• Outcome: The court denied the software company and theft recovery officer’s motion for summary judgment. As relevant to the Wiretap Act, the court refused to craft a public policy exception to the federal Wiretap Act where the rights of a user of stolen property could never outweigh the rights of the legal owner of that property. Instead, the court held it is inappropriate for a court to craft a “public policy” exception to the Wiretap Act, and that any steps an owner of stolen property takes to track down that property must stay within the confines of the law.

    4. Practice Pointers

      • Whether or not communications were “intercepted” is a key issue under the Federal Wiretap Act. Although the statute defines “intercept” broadly as “the aural or other acquisition of the contents of any wire, electronic, or oral communication through the use of any electronic, mechanical, or other device,”1 some courts have adopted a more narrow construction requiring that “interception” occur while the communication is being transmitted.2 Plaintiffs seeking to bring claims under the Wiretap Act should research the interpretation of “interception” in the applicable jurisdiction.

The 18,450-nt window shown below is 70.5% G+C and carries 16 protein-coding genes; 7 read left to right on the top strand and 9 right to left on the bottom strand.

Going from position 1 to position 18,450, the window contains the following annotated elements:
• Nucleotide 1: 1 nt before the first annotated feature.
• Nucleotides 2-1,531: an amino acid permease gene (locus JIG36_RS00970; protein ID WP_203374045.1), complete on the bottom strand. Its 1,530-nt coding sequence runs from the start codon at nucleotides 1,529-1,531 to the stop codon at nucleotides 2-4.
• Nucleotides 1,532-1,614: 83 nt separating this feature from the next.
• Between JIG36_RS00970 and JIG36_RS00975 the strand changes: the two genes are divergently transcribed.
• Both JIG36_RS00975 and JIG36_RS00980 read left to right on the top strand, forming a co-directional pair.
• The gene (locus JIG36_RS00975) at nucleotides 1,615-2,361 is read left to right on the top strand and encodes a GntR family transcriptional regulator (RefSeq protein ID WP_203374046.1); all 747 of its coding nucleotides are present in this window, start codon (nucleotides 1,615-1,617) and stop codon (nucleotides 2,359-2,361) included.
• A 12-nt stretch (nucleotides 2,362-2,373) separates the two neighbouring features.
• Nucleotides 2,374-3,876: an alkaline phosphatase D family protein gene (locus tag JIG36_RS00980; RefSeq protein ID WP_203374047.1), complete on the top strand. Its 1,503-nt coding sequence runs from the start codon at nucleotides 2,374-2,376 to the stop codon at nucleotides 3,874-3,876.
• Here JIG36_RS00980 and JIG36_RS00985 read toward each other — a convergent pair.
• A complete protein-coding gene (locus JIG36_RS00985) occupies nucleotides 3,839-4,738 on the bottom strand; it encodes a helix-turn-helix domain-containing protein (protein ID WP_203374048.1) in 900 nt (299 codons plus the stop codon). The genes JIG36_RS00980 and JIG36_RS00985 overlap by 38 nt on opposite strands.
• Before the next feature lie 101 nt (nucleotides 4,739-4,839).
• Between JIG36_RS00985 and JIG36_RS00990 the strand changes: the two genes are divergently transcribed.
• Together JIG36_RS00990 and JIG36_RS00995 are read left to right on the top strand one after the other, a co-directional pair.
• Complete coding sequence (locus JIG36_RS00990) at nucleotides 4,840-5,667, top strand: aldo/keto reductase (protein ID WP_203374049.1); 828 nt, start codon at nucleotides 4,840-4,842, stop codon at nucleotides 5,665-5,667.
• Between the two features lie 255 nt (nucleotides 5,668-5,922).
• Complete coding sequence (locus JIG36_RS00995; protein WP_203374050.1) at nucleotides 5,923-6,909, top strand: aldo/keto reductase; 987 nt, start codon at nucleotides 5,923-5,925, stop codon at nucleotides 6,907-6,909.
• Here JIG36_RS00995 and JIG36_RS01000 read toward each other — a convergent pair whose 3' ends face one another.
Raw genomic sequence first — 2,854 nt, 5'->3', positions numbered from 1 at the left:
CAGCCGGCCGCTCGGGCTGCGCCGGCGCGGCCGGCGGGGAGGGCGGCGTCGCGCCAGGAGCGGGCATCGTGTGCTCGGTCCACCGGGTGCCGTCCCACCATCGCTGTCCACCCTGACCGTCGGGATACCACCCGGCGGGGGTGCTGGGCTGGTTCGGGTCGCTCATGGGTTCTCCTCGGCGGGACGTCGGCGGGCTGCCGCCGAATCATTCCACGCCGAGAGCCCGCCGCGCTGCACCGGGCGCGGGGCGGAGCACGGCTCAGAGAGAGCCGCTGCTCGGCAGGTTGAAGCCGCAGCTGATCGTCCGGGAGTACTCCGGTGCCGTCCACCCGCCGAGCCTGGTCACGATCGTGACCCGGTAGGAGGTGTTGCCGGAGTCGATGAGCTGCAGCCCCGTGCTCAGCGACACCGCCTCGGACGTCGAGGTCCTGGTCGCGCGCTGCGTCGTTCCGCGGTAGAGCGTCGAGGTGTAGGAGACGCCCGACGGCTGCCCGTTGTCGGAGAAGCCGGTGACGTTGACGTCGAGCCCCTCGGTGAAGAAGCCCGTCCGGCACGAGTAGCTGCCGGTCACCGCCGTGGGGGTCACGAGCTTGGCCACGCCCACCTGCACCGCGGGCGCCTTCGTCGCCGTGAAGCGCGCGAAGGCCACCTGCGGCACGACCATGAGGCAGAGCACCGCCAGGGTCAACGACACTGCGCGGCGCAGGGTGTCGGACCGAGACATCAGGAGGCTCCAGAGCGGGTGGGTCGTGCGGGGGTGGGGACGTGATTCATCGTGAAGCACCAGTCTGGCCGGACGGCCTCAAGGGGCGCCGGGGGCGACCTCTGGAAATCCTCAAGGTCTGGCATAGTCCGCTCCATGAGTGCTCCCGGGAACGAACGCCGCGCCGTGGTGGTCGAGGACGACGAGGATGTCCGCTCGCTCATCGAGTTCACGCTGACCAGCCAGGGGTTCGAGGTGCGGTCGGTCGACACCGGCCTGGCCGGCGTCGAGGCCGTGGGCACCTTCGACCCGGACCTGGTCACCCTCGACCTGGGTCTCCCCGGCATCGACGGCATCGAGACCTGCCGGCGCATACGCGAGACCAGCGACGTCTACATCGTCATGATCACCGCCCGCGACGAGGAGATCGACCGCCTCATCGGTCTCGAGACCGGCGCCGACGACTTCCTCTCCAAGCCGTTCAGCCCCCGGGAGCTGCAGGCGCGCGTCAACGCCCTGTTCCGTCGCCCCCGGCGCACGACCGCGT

• Civil claims under the Federal Wiretap Act, 18 U.S.C. § 2511, are sometimes referred to in court documents as being brought under the Electronic Communications Privacy Act.3

    1. 18 U.S.C. § 2510(4). 

    2. See, e.g., United States v. Steiger, 318 F.3d 1039, 1050 (11th Cir. 2003). 

    3. See, e.g., Gillespie v. City of Battle Creek, --- F. Supp. 3d ---, 2015 WL 1459611, at *2 n.1 (W.D. Mich. Mar. 30, 2015); Clements-Jeffrey v. City of Springfield, Ohio, 810 F. Supp. 2d 857 (S.D. Ohio 2011).